Yes, I know, you think I am hallucinating, but there are resemblances between the elegant Japanese writer, Natsume Soseki (1867-1916) and the lyrical French writer, Colette (1873-1954).
As I read Soseki's comic novel, Botchan, I was reminded of Colette's four Claudine books: Claudine at School, Claudine in Paris, Claudine Married, and Claudine and Annie. Both writers paint vivid portraits of rebellious characters coming of age. Natsume Soseki, one of Japan's greatest modern writers, himself a teacher-turned-writer, relates the exploits of a hot-headed math teacher who reluctantly leaves Tokyo to take a job in the provinces. Colette, the most famous French woman writer of her day, explored Claudine's metamorphosis from saucy, wild student at a provincial school into a depressed girl who followed her entomologist father to Paris and then became an unhappy wife and finally an independent woman. Different characters, different experiences, and Colette devoted more space to Claudine, yet there's a kinship in style and substance between the writers: spare, graceful, witty writing and unforgettable characterization.
In Claudine at School, the impulsive Claudine misbehaves at a provincial school, fighting a subtle war against two lesbian teachers who dislike her. If Claudine had been male, she might have been like Botchan, a young man of no particular accomplishments who accepts a teaching job in a provincial town because he has nothing else lined up after he graduates. Botchan fightw with students and teachers alike. He can't wait to go back to Tokyo, where, in his view, there are fewer intrigues.
J. Cohn's translation of Botchan is slangy and entertaining, and though it lacks the elegance of other novels I've read by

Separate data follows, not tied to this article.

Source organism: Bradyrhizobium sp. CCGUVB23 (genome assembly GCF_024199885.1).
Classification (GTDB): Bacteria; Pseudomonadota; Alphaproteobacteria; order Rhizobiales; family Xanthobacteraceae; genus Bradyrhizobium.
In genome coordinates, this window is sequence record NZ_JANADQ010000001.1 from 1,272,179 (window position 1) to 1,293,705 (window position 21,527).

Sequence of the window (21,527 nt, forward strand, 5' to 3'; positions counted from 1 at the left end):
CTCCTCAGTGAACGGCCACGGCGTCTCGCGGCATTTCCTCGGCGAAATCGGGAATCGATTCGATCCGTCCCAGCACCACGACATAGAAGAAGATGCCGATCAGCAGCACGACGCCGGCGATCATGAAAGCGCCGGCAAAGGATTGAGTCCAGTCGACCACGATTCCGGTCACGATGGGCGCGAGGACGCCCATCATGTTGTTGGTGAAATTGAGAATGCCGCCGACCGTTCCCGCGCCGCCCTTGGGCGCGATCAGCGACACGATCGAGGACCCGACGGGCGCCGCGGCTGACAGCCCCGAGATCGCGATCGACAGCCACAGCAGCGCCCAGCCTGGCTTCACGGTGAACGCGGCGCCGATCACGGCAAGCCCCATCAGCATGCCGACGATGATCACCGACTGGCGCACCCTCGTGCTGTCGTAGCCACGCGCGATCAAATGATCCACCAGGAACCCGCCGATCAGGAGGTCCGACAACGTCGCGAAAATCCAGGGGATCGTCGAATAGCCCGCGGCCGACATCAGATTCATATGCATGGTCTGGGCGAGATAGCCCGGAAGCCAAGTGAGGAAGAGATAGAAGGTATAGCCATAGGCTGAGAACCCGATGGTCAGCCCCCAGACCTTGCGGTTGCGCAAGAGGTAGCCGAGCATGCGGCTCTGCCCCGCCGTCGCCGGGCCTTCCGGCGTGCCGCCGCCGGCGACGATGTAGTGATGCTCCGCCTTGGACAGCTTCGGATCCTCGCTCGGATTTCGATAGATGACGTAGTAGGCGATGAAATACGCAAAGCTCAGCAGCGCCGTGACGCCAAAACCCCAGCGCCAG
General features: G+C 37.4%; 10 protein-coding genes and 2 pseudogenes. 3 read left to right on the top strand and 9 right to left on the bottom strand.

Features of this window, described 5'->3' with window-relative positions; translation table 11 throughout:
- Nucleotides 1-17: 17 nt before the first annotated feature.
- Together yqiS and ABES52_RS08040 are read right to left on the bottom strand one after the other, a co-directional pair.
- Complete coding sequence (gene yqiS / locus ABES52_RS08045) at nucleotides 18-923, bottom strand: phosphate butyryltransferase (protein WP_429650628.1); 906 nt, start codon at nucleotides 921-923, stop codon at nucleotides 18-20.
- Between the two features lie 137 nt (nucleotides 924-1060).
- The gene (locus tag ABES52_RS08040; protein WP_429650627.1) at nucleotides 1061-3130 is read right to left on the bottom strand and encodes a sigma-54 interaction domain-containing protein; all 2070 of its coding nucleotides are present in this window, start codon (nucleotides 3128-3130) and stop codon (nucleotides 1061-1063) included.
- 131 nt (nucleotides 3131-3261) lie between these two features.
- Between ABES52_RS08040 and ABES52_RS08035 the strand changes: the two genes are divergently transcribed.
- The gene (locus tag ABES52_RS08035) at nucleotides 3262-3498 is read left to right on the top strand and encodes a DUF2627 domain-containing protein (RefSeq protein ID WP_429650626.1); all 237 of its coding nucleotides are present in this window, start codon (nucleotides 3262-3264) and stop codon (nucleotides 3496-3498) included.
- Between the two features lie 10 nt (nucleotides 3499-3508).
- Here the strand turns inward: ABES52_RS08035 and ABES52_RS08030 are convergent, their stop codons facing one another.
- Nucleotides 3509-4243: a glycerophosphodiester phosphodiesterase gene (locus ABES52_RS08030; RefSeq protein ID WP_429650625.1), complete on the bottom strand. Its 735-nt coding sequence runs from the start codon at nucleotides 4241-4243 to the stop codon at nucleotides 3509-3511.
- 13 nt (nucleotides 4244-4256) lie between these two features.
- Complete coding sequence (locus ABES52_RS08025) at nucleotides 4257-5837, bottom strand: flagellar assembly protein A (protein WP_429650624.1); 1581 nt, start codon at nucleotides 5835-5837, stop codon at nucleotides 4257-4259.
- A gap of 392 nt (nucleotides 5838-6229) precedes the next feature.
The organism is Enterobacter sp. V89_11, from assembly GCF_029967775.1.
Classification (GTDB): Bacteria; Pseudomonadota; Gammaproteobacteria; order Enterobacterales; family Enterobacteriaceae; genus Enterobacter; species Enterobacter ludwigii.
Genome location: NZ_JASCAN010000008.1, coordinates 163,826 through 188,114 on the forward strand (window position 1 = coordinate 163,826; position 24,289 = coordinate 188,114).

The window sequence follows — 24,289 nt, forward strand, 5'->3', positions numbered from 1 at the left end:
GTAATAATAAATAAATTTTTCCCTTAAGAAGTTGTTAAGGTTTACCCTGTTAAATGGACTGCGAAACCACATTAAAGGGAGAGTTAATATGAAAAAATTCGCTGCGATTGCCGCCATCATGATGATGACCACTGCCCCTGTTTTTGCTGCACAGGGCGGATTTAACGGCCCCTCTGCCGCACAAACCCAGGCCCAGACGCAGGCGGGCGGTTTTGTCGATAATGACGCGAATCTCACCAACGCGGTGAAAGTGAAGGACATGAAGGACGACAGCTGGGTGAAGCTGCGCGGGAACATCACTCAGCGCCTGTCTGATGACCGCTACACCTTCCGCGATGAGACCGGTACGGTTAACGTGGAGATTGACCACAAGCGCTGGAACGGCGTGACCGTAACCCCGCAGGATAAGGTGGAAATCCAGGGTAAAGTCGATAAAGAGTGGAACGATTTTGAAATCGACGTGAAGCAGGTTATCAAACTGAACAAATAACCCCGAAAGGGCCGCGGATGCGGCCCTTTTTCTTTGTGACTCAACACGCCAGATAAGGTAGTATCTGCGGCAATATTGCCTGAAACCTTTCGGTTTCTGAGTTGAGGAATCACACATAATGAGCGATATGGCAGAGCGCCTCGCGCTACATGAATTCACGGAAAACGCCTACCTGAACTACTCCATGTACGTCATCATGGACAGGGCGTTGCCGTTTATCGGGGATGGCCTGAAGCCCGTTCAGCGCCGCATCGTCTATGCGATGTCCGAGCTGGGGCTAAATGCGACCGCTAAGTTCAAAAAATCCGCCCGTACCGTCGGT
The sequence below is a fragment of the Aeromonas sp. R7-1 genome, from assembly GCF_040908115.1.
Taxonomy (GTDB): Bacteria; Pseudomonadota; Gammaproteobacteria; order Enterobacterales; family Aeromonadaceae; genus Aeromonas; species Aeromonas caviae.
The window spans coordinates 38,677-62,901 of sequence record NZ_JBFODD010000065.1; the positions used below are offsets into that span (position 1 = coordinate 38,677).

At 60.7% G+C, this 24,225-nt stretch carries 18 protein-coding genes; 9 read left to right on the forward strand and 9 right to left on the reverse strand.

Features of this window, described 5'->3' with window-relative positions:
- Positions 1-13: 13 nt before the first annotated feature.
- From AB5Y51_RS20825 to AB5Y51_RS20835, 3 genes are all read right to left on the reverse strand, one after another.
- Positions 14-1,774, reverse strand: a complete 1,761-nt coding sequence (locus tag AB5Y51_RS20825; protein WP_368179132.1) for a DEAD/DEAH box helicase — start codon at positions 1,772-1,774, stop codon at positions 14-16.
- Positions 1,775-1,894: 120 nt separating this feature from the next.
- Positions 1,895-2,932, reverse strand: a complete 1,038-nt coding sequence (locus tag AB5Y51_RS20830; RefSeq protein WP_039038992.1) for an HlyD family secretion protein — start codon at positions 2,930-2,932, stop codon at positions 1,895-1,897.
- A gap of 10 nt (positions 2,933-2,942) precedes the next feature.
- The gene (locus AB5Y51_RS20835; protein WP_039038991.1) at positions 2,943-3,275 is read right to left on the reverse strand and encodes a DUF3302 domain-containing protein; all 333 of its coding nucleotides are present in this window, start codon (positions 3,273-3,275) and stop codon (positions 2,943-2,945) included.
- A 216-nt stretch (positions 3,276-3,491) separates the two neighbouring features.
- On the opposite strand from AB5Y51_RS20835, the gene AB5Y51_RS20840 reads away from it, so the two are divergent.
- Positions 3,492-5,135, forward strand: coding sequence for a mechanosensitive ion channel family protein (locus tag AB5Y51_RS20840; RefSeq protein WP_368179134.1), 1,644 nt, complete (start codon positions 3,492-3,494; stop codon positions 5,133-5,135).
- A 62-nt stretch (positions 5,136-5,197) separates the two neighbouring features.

Soseki, it is very clever and a work of comic genius. Botchan's absolute honesty and
sense of honor are endearing. He is not at all academic, and wonders if he
should return his diploma. Later, he tries to give his teaching
certificate back to the principal. His musings on his self-declared mediocrity are
For three years I studied about as hard as everybody else, but I wasn't particularly good at it and if you looked for my name in the class rankings you would have had an easier time finding it if you started from the bottom. Still, incredible as it seemed, when the three years were up I managed to graduate. I couldn't help thinking that it was kind of odd, but since it wouldn't make any sense to lodge a complaint, I accepted the diploma without protest.
Botchan has no vocation, and has taken the job only because he needs money. He has discipline problems, because he is only a few years older than his students. After the boys see him gorging on buckwheat noodles and tempura at a noodle cafe, they start a hazing campaign. And no one helps the inexperienced teacher: it is as though the hazing comes from all sides.
The next day I walked into my classroom just as I would any other day, only to find someone had written MISTER TEMPURA in giant letters on the blackboard. As soon as the students saw me they burst into raucous laughter.... I asked them what was so funny about tempura. One of them answered: "But four bowls is too much, na moshi." I told them that as long as I paid for them and I ate them, it wasn't any of their business if I ate four, five, or any other number I wanted."
And then there are the difficulties of dealing with the faculty. Botchan has nicknames for all of them, though the names are puzzling: they fall flat in translation. Botchan and his fellow math teacher, aka the Porcupine, battle the hypocrisy of the duplicitous assistant principal, aka Redshirt. Redshirt has stolent affections of the fiancee of another teacher, and then arranged for this poor cuckold to be transferred to another school. Botchan and the Porcupine are indignant: they know that the scheming Redshirt also sleeps with a local Geisha. It's Botchan and Redshirt vs. the word!
I loved Botchan, only 144 pages in the Penguin, and I recommend it if you're looking for a laugh.
Happy Weekend Reading!